|Publication number||US2886418 A|
|Publication date||May 12, 1959|
|Filing date||Jan 6, 1955|
|Priority date||Jan 6, 1955|
|Publication number||US 2886418 A, US 2886418A, US-A-2886418, US2886418 A, US2886418A|
|Inventors||Altimier David F, Doubt Cecil J|
|Original Assignee||Du Pont|
|Export Citation||BiBTeX, EndNote, RefMan|
|Patent Citations (6), Referenced by (4), Classifications (14)|
|External Links: USPTO, USPTO Assignment, Espacenet|
May 12, 1959 D. F. ALTIMIER ET AL 7 2,886,418
JOURNAL LINER FOR ROTARY KILN Filed Jan. 6, 1955 Clockwiae, Eai'ahon FIG. 2
v VENTORS David \imier- And iawQw re AGENT I OURNAL LINER FOR ROTARY KILN David F. AltimieryNiagaraFalls, N.Y., and CecilJ.
Doubt, Woodbury,fN.J., assignors to E. I. du Pont de 'Nemours & Company, Wilmington, Del., a corporation ""ofDelaware I; Y a
Application Jauuary 6, 1955, Serial No. 480,238
'sf'claims. (01. 23-479 This invention relates to a journalliner for a journal,
in a' rotary kiln particularly for use in the production of a metal oxidesuch as sodium oxide from the elements.
:The conversion ofan alkali metal to its oxide usually takesplace in .a rotary kiln or burner into whichthe metal is charged so as to bedistributed in molten form'over a relatively large amount of alkali oxide. The dispersed or distributed metaliscontacted with a dry atmosphere containing oxygen and free from any other reactive components. The gas, usually purified air, is fed into the rotating kiln Counter to the fiowof the metal oxide produced therein. The spent air or off-gas is removed at the charge end atwhich the metal is fed into the kiln while.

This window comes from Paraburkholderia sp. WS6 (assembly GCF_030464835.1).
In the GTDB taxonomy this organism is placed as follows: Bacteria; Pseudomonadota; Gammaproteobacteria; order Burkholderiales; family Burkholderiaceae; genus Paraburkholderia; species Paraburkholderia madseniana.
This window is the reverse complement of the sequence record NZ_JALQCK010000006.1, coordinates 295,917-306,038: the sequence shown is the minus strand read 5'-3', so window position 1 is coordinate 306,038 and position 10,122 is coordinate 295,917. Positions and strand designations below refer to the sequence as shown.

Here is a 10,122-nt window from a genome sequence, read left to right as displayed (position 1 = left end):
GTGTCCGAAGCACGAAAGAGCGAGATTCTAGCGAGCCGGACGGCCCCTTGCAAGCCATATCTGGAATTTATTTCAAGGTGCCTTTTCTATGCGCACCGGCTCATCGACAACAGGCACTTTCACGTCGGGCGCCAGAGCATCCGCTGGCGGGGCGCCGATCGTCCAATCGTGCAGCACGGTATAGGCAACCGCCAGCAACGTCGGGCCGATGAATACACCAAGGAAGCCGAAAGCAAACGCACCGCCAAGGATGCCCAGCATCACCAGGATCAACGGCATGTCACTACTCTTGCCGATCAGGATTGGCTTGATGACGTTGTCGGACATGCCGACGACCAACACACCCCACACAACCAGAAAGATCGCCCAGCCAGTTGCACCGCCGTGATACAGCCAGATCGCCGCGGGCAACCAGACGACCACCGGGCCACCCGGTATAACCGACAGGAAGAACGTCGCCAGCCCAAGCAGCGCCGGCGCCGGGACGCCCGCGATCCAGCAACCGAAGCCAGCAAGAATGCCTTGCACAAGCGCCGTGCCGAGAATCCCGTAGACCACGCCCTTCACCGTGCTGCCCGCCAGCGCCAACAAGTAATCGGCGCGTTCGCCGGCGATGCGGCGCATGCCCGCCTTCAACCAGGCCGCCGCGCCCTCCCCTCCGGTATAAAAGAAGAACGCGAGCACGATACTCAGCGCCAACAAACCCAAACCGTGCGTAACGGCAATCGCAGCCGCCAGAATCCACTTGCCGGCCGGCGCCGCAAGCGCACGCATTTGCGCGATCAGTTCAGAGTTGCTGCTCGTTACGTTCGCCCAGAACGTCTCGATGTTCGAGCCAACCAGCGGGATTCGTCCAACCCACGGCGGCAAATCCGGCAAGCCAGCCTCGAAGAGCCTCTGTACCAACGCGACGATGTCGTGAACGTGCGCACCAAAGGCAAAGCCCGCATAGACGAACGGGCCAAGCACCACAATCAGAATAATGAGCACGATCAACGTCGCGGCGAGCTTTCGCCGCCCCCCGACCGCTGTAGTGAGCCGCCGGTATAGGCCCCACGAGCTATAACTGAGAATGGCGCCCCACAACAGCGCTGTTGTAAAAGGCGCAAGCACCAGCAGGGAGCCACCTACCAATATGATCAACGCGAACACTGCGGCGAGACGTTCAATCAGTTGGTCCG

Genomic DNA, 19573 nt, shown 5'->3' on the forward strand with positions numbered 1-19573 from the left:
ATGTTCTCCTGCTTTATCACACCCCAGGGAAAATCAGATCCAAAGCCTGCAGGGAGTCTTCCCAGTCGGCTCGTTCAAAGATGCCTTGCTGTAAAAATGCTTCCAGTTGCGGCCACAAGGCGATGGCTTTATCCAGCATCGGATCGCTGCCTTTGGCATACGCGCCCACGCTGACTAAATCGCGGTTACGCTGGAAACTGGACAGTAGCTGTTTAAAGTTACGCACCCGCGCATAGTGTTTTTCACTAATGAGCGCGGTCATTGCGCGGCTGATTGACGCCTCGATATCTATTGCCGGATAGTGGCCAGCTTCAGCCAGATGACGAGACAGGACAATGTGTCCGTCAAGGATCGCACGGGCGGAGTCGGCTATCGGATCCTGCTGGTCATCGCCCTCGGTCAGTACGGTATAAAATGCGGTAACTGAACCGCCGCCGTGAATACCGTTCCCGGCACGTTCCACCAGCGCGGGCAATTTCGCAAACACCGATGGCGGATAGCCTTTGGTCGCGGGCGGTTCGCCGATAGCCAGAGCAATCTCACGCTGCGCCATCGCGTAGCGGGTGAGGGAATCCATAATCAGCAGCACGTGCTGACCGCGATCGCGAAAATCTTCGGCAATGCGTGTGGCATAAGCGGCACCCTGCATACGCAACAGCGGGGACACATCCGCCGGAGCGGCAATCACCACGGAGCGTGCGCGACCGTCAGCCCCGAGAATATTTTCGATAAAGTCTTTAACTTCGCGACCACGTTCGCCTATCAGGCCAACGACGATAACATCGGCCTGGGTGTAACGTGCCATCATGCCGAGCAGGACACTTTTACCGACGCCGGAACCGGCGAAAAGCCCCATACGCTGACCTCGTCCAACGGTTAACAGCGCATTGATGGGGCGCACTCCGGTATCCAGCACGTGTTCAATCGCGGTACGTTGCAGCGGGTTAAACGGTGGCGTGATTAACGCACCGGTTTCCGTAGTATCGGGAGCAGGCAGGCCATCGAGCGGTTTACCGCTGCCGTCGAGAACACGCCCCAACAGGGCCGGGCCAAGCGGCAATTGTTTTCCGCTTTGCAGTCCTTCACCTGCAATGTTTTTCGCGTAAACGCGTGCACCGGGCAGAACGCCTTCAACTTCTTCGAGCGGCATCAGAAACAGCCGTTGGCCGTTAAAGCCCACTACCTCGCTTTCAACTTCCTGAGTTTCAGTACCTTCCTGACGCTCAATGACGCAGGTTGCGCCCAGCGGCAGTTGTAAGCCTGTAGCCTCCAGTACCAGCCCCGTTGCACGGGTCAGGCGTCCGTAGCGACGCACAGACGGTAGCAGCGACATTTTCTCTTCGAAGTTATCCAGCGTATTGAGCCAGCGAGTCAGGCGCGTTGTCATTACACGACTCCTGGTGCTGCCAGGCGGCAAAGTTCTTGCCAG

make-up airis fed into the kiln at the productdischarge end.
metal burneris rotated and for other reasons there is a pronounced tendency to the formation of fine metal oxide particles. oft-gases and results in frequent plugging of the gas exit thereby increasing operating pressure within the kiln which limits the feed rate and hence prevents high production rates. It is, therefore, an object of the persent invention to provide an improved journal design for separatingthe dust an off-gas stationary journal liner for the alkali metal burner. The journal liner is a tubular structure and is provided with a cutting edge helically shaped in the portion of the liner extending into the journal and adapted to keep the journal clean of materials that are carried along by the off-gases and that tend to settle in the journal. The helical cutting or scraping edge functions as a means for removing the material plugging the journal. As the journal turns with rotation of the burner the adhering solid material is removed and gradually worked back into the main burner where it becomes part of the reaction burden.
The figures illustrate one application of the invention specifically as applied to the conversion of sodium to sodium oxide.
Figure 1 is a general assembly of the burner in crosssection.
Figure 2 is a cross-section of the journal and sodium feed end of the burner.
Figure 3 shows the journal liner turned 90 part in cross-section.
The oxidation of the alkali metal takes place in a burner or kiln 1 capable of rotation on its horizontal axis in the Due to mechanical abrasion as the burden in the alkali This fine powder is easily swept along by the ice directionshown by the arrow in Figure 2. The burner is providedj'with ajhollow journal 4 integrally attached to the" burner at 8 so that the journal rotates with the, drum supportedon a thrust bearing 7 and is sealed by packing gland. 6. Journal liner 9 of tubular structure is of a size to slide into the hollow journal 4 and has in the section fitting into the journal a sectioncut away to leave a heli-' cally. shapedcutting or scraping. edge 3. The scraping;
edge must be located in the bottom of the liner and opposedtothe rotation of the journal. Through the hollow journal liner there passes a feed pipe 2 for delivering.